Executing a general release did not waive a former employee’s claims under the Uniformed Services Employment and Reemployment Rights Act of 1994 (USERRA), a federal district court in Tennessee has ruled, granting summary judgment to the employee. Ward v. Shelby County, No. 2:20-cv-02407 (W.D. Tenn. June 25, 2021).

The court stressed that, to be enforceable, a general release agreement requires specific language and valuable consideration when an employee is being asked to waive USERRA claims or claims based on an employee’s military service.


Plaintiff Sedric Ward was employed by Shelby County, Tennessee, at the county jail. He also served in the United States Army Reserve while employed by the County. In 2013, the County Sheriff audited the Jail’s Human Resources Department records and found instances of misuse of paid military leave, among other policy violations. After Ward failed to appear in response to a request for information in the County’s administrative investigation, the investigator concluded Ward violated County policy in taking his military leave. In response to the alleged violation, Shelby County terminated Ward.

More than one year later, Shelby County offered to reinstate Ward and provide him three weeks of backpay in exchange for executing a General Release Agreement. Ward executed the Agreement, which released “any and all claims whatsoever, both known and unknown.” After signing the agreement, Ward decided not to return and sued the County.

Ward sought a declaration that the County’s leave policies violate USERRA, a declaration that he did not waive his USERRA claims by executing the Agreement, and damages for discrimination and retaliation under USERRA.

Court Decision

Because the rights granted by the Agreement were not as valuable or beneficial as the rights Ward gave up (which amounted to more than one year of back pay), the court ruled the Agreement lacked sufficient consideration and, therefore, was unenforceable under USERRA § 4302(b). The court emphasized that USERRA § 4302(b) supersedes any agreement that “reduces, limits, or eliminates” USERRA rights.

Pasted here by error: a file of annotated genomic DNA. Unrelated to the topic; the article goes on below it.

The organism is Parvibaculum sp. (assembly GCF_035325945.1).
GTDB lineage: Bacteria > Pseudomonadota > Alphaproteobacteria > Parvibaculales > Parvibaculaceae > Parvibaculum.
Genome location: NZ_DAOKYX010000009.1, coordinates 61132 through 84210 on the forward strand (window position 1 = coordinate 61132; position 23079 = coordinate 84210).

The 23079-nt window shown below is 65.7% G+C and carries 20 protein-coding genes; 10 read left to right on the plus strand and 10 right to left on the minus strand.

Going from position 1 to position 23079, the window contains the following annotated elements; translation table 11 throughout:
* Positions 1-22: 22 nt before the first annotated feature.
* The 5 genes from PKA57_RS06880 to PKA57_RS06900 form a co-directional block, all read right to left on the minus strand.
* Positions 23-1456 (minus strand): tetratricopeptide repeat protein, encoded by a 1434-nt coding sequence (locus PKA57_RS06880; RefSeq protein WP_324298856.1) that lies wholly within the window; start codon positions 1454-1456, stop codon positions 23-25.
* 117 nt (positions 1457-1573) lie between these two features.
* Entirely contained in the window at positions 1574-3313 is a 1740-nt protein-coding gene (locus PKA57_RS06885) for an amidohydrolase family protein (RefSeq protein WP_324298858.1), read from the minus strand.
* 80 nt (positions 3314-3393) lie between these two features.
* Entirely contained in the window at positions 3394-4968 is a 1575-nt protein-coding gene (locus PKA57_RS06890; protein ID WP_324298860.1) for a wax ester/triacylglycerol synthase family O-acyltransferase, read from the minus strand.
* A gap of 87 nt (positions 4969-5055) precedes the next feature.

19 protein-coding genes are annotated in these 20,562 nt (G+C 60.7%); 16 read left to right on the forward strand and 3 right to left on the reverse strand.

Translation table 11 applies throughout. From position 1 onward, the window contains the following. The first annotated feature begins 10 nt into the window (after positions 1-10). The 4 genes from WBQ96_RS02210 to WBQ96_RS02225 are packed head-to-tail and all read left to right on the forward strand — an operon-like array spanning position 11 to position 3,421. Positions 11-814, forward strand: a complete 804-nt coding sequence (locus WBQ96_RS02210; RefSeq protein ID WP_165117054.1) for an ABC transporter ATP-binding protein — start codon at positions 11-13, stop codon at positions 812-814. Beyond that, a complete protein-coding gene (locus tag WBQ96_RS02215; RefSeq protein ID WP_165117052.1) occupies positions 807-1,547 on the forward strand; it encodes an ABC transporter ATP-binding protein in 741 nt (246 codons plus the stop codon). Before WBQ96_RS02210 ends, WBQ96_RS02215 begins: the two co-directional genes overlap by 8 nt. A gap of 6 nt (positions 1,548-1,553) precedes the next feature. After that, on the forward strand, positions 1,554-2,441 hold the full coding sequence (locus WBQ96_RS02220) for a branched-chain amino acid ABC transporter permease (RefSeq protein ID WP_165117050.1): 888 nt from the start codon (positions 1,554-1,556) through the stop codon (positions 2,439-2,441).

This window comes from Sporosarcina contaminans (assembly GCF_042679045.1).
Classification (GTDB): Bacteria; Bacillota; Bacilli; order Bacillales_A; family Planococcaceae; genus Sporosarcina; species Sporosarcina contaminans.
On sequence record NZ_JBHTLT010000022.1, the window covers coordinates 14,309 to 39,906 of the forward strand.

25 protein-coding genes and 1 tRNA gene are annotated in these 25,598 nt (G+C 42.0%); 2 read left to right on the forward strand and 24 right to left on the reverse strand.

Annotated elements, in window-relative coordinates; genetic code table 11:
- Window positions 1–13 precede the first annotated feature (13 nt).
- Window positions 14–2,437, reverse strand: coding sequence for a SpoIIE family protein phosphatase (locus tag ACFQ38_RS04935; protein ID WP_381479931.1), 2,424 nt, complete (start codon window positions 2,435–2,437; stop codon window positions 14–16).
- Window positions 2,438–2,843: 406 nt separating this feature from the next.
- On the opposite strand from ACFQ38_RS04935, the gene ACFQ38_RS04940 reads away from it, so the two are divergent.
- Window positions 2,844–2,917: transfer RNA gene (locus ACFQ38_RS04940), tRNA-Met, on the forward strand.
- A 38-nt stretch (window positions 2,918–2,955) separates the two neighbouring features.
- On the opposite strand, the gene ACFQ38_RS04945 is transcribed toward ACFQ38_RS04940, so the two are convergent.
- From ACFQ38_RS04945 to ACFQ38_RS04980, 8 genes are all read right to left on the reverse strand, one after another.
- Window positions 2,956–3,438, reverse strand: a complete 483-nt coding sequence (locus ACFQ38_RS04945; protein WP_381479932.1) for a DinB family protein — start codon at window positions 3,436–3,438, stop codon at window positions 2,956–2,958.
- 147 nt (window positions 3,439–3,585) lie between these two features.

The court also found the Agreement failed to specifically address waiver of USERRA claims or any other claims based on an employee’s military status, as required by the U.S. Court of Appeals for the Sixth Circuit. (The Sixth Circuit has jurisdiction over Kentucky, Michigan, Ohio, and Tennessee.) The language in a release agreement must be “clear, specific and unequivocal as to the waiver” of USERRA claims by a party with knowledge of the USERRA rights being waived, the court explained.

Additionally, the court denied both parties’ cross-motions for summary judgment on Ward’s USERRA discrimination and retaliation claims because disputes of material fact existed as to whether the County’s actions were motivated by Ward’s military service. The court concluded Ward lacked standing to challenge the County’s leave policies, as the policies were enacted after he was terminated, and he suffered no injury as a result.


This decision reminds employers in the Sixth Circuit that they must include specific language in general release agreements when an employee is being asked to waive USERRA claims or claims based on an employee’s military service. Otherwise, the employer risks losing protection under the release. Further, employers must offer valuable consideration in exchange for the release of such claims.